FOR IMMEDIATE RELEASE
26 January, 2015
Contact: John Keller
Central Washington Schools Selected to Study Outer Solar System
SAN LUIS OBISPO — High schools and colleges from 14 Central Washington communities have been selected to participate in a five-year citizen science astronomy research project to study the outer solar system. Schools from Oroville to Goldendale will join a total of 60 communities stretching across the western United States to form the Research and Education Collaborative Occultation Network (RECON).
Funded by the National Science Foundation, RECON is led by planetary scientists John Keller from Cal Poly in San Luis Obispo, Calif. and Marc Buie of the Southwest Research Institute in Boulder, Colo. “The goal of RECON is to determine the sizes, densities and other characteristics of newly discovered Kuiper Belt Objects orbiting the sun beyond Neptune,” Buie said. “Because these objects have been relatively undisturbed since their formation, they hold important clues about the origins of our solar system.”
During the fall, Keller and Buie traveled more than 3,000 miles through Washington, Oregon, Nevada, Arizona and California. This week, the two scientists announced the communities that will receive telescopes, cameras and training to join this five-year research effort. The RECON network in Washington will stretch along Highway 97 from Oroville to Wenatchee and follow Highway 82 from Ellensburg to Pasco. Goldendale represents the southernmost site in the state.
“The project design requires telescopes spaced every 30 miles stretching from the Canadian border down to the Mexican border,” Keller said. “We’ve been thrilled by the extremely positive responses from all of the students, teachers and community members we’ve met.”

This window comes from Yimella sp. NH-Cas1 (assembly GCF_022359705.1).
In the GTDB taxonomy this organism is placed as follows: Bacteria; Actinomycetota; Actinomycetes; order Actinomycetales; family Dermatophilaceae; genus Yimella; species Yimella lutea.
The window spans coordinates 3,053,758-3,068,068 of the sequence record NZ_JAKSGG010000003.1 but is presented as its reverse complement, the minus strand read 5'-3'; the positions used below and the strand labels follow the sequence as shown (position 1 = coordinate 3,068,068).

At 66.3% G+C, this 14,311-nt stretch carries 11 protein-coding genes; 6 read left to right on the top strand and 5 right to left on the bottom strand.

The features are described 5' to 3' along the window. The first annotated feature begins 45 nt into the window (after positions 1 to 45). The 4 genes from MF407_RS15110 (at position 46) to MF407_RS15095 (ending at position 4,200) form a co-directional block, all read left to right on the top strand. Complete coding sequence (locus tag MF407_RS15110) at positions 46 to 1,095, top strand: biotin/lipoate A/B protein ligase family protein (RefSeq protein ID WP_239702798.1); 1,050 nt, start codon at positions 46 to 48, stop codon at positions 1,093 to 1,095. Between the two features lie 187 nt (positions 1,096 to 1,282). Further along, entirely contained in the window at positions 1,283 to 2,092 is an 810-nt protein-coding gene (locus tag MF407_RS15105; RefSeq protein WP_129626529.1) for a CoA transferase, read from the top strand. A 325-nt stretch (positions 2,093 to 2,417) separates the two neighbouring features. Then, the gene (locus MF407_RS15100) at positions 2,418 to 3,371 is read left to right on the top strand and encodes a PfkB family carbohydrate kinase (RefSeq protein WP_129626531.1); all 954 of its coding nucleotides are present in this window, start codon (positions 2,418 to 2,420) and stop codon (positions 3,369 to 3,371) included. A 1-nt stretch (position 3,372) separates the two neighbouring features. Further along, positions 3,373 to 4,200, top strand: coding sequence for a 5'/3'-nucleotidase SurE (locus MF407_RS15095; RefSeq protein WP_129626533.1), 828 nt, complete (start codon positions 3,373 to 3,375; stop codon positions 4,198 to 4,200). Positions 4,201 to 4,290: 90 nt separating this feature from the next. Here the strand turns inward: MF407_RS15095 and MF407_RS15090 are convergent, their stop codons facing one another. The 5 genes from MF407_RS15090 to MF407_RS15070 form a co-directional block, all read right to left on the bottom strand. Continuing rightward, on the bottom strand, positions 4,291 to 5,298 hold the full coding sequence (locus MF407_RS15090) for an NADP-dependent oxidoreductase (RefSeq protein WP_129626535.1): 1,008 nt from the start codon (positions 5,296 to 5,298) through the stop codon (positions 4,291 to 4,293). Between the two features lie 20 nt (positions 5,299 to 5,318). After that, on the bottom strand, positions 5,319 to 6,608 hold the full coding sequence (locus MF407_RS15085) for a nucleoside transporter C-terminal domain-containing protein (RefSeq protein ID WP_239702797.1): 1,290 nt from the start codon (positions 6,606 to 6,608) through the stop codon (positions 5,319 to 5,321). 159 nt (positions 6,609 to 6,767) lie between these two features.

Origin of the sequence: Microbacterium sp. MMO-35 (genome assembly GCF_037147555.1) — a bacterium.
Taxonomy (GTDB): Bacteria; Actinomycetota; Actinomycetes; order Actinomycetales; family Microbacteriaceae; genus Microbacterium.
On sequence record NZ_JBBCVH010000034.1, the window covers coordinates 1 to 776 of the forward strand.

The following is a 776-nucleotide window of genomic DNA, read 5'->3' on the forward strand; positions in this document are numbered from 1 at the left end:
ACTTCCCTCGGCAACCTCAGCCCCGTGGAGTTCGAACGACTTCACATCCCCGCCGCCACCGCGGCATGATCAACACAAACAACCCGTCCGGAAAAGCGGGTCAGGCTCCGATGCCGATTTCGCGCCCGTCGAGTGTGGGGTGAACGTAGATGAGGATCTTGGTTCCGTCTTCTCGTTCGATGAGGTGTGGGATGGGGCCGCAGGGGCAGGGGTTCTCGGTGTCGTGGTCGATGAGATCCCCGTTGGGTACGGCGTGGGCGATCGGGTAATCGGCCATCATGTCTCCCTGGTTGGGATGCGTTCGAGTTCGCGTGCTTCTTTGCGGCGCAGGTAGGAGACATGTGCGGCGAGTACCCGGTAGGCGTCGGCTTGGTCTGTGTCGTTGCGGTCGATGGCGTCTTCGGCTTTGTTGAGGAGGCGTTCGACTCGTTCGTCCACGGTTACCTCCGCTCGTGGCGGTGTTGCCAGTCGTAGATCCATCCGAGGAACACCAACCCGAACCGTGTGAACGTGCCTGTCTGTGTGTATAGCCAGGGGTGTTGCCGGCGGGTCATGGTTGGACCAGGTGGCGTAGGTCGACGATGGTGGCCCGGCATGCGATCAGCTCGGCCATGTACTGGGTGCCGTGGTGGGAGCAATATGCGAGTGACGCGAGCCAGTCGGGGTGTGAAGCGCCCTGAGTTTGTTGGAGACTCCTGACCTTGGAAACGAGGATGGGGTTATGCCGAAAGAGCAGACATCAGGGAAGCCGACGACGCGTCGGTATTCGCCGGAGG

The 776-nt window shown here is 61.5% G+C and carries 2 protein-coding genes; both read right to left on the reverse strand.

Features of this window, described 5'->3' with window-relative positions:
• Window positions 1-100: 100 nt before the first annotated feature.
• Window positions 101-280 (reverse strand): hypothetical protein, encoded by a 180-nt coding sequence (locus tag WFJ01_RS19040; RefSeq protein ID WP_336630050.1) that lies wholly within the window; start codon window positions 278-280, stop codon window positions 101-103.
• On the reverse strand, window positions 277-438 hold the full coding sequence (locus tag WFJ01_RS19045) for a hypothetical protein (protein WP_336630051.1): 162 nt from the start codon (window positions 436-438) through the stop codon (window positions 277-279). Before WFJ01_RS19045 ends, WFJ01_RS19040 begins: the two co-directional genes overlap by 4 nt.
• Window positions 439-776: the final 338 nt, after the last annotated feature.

Oroville science teacher Ed Booker said, “The team and students of Oroville Junior and Senior High Schools are looking forward to being part of an actual science research project by providing data and participating as actual scientists through this program.”
“We are most excited about being on the cutting edge of space discovery. Being a part of history and understanding our outer universe are very exciting,” said Nikki Medved, Gear-Up coordinator at Brewster High School.
Central Washington University will also participate in the project. “For CWU, this is the opportunity for pre-service teachers and other interested undergraduates to work with high school students on a science research project,” said Physics Professor Bruce Palmquist.
Telescopes and cameras will be delivered to these communities over the next month. During the spring, representatives from each community will receive training at workshops held in Kingman, Ariz., and Pasco, Wash. By early May, the network will be fully prepared to conduct up to eight coordinated observation campaigns of Kuiper Belt Objects each year through 2019.
For a full list of schools involved in the project, visit the RECON website at www.tnorecon.net. Community members interested in joining local teams on this project are encouraged to contact firstname.lastname@example.org.
RECON – the Research and Education Cooperative Occultation Network – is a citizen science research project aimed at exploring the outer solar system. Funded by the National Science Foundation (NSF) Division of Astronomical Sciences, this project involves teachers, students, amateur astronomers, and community members from across the Western United States in coordinated telescope observations to measure the sizes of objects from a region called the Kuiper Belt.
Washington RECON Communities: Oroville, Tonasket, Okanogan, Brewster, Chelan/Manson, Entiat, Wenatchee, Ellensburg, Yakima, Toppenish/White Swan, Pasco, Goldendale
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